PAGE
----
Maintenance of high-turnover tissues such as the epidermis requires a balance between stem cell proliferation and differentiation. The molecular mechanisms governing this process are an area of investigation. Here we show that HNRNPK, a multifunctional protein, is necessary to prevent premature differentiation and sustains the proliferative capacity of epidermal stem and progenitor cells. To prevent premature differentiation of progenitor cells, HNRNPK is necessary for DDX6 to bind a subset of mRNAs that code for transcription factors that promote differentiation. Upon binding, these mRNAs such as GRHL3, KLF4, and ZNF750 are degraded through the mRNA degradation pathway, which prevents premature differentiation. To sustain the proliferative capacity of the epidermis, HNRNPK is necessary for RNA Polymerase II binding to proliferation/self-renewal genes such as MYC, CYR61, FGFBP1, EGFR, and cyclins to promote their expression. Our study establishes a prominent role for HNRNPK in maintaining adult tissue self-renewal through both transcriptional and post-transcriptional mechanisms.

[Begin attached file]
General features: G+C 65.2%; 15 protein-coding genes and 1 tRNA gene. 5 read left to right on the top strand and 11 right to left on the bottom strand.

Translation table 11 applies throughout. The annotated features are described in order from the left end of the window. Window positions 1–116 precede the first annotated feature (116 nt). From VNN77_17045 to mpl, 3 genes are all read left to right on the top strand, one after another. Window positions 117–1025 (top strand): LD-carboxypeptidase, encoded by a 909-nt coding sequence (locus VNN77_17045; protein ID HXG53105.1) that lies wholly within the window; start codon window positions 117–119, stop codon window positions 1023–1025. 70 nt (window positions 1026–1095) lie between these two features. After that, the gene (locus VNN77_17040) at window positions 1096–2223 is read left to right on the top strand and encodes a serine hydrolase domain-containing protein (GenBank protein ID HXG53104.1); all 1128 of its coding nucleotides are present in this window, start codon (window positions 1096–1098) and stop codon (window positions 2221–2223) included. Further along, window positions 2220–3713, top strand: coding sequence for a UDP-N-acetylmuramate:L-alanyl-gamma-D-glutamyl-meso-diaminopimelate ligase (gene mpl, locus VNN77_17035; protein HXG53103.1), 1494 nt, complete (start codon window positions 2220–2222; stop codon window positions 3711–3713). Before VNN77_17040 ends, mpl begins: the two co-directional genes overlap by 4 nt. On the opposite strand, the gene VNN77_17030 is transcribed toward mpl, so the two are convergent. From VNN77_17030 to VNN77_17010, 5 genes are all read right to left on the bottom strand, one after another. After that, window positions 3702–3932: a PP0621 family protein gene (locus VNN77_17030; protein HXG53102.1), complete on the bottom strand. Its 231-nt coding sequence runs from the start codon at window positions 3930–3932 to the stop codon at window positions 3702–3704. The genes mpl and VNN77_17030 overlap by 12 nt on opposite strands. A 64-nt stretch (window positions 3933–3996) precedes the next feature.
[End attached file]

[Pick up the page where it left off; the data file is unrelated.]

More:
Mammalian epidermis is the outermost layer of the skin, which serves as the initial line of defense to protect our body from environmental and pathogenic factors. The deepest layer of the epidermis, known as the basal layer, contains the undifferentiated stem and progenitor cells. As the cells differentiate they exit out of the cell cycle and migrate upwards towards the surface of the skin and progressively form the more differentiated layers of the epidermis including the suprabasal and granular layers. Terminal differentiation occurs in the stratum corneum where these dead corneocytes eventually gets sloughed off the surface of the skin. Epidermal homeostasis is achieved by the proper balance between self-renewal and differentiation of stem and progenitor cells residing within the basal layer1. Perturbations in this delicate balance can lead to skin diseases which can impact up to 20% of the population2. A tremendous amount of effort has been focused on defining transcriptional mechanisms that regulate epidermal stem and progenitor cell self-renewal and differentiation. Work by our laboratory and others have shown that transcription and epigenetic factors such as p63, DNMT1, ACTL6A, YAP1, and EZH2 can actively promote epidermal stem and progenitor cell self-renewal while factors such as ZNF750, KLF4, GRHL3, JMJD3, and CEBP alpha/beta are necessary for differentiation3,4,5,6,7,8,9,10,11,12,13.